Old 12-19-2016, 12:39 AM   #7
grail
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My bad there, I often forget that -m is for the line not the match

In this particular instance you could get a single match but would need to know something of the matching string, ie. if you said it start with quotes and capital 'a', then you would only get the first string:
Code:
$ echo '.Se "Appendix" aaaa "Full Program Listings" bbbb' | grep '"A[^"]*"'
.Se "Appendix" aaaa "Full Program Listings" bbbb
 
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Old 12-19-2016, 01:06 AM   #8
vincix
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Thank you for your idea, yes. On the other hand, the initial issue was somehow getting the first match of whole the expression, and I guess that can be done, as I've already said, with sed. But I've no idea how you could do that if you wanted to extract specifically the second or the third match. I'm sure there's a way, right? Can sed do that? I bet awk can.
 
Old 12-19-2016, 01:16 AM   #9
allend
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Perhaps use the -o option to grep, then use sed to select the match (below selects the second match).
Code:
echo '.Se "Appendix" aaaa "Full Program Listings" bbbb' | grep -o '"[^"]*"' | sed -n 2p
 
Old 12-19-2016, 01:20 AM   #10
vincix
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Well, yes, but I don't think it works for a file whose lines might contain ten matches or none at all, does it?
 
Old 12-19-2016, 01:37 AM   #11
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Use PCRE - much more flexible.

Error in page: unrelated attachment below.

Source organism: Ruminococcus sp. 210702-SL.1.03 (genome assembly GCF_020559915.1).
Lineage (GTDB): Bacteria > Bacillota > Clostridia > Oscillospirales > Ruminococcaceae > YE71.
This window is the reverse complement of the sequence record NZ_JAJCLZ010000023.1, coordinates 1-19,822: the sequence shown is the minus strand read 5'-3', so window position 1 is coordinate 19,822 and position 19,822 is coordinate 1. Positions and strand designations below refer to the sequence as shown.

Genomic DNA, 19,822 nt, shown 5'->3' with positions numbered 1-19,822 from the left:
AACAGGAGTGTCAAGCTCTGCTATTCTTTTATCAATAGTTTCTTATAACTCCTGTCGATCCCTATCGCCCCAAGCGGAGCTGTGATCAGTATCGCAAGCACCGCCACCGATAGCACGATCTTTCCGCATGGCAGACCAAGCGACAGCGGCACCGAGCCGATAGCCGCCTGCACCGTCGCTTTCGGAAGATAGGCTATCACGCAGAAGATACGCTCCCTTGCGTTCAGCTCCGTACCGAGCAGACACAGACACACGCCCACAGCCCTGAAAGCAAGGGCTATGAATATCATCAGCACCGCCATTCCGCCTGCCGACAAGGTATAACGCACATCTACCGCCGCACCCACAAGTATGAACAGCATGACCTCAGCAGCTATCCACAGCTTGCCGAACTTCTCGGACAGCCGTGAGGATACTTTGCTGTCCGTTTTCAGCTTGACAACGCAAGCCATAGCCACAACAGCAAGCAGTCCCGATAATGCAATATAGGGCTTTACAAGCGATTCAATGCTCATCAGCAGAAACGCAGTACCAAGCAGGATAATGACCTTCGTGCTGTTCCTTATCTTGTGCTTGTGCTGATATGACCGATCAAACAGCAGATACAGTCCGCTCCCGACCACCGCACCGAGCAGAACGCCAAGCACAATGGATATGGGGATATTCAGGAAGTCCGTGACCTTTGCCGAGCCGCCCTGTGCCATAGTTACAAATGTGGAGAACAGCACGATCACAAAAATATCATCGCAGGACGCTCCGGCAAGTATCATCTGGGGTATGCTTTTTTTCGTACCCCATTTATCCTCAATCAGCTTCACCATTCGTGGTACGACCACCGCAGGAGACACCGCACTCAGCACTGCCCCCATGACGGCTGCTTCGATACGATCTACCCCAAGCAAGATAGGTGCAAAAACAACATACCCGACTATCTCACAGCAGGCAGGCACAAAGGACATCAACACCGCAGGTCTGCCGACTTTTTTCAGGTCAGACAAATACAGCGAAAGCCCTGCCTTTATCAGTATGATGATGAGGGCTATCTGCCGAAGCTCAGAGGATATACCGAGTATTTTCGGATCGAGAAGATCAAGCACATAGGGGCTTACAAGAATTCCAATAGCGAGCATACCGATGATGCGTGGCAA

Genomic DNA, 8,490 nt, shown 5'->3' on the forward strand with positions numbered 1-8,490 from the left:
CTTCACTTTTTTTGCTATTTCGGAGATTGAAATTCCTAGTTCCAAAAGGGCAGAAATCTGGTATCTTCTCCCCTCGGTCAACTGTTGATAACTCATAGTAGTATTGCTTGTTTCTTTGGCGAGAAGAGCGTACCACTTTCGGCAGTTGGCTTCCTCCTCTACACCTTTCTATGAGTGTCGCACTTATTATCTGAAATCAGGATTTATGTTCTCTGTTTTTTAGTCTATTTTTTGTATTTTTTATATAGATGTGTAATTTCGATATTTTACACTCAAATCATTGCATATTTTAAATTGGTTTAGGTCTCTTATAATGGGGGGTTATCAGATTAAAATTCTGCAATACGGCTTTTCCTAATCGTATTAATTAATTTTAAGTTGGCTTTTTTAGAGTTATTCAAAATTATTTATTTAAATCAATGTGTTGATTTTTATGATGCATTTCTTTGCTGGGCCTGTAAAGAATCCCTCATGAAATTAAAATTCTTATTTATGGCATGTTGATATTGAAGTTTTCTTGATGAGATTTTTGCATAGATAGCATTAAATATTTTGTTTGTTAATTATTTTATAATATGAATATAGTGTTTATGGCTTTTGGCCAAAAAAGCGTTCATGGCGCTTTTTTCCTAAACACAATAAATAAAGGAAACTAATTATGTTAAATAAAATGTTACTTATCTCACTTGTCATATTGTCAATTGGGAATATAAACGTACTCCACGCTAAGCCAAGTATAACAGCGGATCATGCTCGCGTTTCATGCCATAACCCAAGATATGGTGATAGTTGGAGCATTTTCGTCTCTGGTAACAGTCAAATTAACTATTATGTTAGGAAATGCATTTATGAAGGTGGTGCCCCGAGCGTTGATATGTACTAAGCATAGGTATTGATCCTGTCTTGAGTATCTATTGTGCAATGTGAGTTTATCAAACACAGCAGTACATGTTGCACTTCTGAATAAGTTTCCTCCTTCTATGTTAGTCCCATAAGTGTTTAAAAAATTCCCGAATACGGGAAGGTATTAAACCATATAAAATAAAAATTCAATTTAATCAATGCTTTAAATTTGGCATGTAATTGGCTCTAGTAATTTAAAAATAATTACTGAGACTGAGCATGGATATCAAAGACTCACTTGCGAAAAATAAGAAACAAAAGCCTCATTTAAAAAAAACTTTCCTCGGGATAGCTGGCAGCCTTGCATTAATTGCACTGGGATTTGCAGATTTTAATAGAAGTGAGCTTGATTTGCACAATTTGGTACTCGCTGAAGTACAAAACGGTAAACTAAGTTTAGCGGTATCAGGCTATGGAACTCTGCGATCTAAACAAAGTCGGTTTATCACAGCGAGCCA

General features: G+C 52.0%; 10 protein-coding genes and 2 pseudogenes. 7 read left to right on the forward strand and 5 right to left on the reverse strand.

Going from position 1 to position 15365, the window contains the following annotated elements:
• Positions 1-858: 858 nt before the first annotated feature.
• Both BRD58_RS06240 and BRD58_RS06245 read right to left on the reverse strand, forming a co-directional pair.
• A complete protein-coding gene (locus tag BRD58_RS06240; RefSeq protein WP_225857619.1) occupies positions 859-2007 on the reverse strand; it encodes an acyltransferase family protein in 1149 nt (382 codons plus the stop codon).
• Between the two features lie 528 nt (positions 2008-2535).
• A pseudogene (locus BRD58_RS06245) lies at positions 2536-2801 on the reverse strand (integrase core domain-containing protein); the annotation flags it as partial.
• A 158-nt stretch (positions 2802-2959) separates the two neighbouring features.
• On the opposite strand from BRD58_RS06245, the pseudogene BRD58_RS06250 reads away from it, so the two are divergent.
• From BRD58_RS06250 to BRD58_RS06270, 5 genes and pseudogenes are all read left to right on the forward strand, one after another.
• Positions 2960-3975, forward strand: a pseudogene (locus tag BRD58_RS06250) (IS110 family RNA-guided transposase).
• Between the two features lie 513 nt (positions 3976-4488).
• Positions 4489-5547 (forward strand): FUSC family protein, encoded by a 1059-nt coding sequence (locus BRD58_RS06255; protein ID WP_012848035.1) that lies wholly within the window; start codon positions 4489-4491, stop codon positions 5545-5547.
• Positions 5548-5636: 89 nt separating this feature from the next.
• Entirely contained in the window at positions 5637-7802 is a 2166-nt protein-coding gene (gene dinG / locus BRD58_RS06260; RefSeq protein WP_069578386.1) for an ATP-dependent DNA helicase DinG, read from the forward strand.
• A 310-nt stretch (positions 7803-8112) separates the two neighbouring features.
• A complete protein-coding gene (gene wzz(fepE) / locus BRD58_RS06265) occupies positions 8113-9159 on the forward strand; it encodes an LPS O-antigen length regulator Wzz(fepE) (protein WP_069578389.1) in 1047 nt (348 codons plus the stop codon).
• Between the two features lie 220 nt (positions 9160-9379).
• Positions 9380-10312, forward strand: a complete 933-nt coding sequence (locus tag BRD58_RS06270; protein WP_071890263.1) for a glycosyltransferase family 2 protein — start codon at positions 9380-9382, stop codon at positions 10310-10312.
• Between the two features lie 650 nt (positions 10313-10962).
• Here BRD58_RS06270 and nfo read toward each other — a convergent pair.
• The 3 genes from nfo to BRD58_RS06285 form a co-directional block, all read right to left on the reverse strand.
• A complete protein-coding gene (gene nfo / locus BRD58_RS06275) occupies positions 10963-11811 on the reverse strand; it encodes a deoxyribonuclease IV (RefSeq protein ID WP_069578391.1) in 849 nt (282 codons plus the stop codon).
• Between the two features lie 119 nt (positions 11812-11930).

Old 12-19-2016, 03:07 AM   #12
vincix
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Right, I'm currently struggling with sed/awk. There's a long way to learning perl, if ever.
 
Old 12-19-2016, 03:22 AM   #13
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Quote:
Originally Posted by vincix View Post
Well, yes, but I don't think it works for a file whose lines might contain ten matches or none at all, does it?
I think this is something like a "limitation": using grep without colors will print the line - and that is fine, using colors grep will print all the occurrences, because it has no idea which one do you really need. There is no way to easily select the second or fifth match.
You can use grep -P (that is PCRE, was mentioned by syg00) and you can (try to) construct a regexp which will only valid for the given match. But that is - I would say - advanced usage of PCRE.
 
Old 12-19-2016, 06:35 AM   #14
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Quote:
Well, yes, but I don't think it works for a file whose lines might contain ten matches or none at all, does it?
True. Are you now convinced you need a new tool?
Quote:
Right, I'm currently struggling with sed/awk. There's a long way to learning perl, if ever.
These are your new tools.
 
Old 12-19-2016, 07:12 AM   #15
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Quote:
Originally Posted by allend View Post
True. Are you now convinced you need a new tool?
Quote:
Right, I'm currently struggling with sed/awk. There's a long way to learning perl, if ever.
These are your new tools.
Indeed.

grep < sed < awk < perl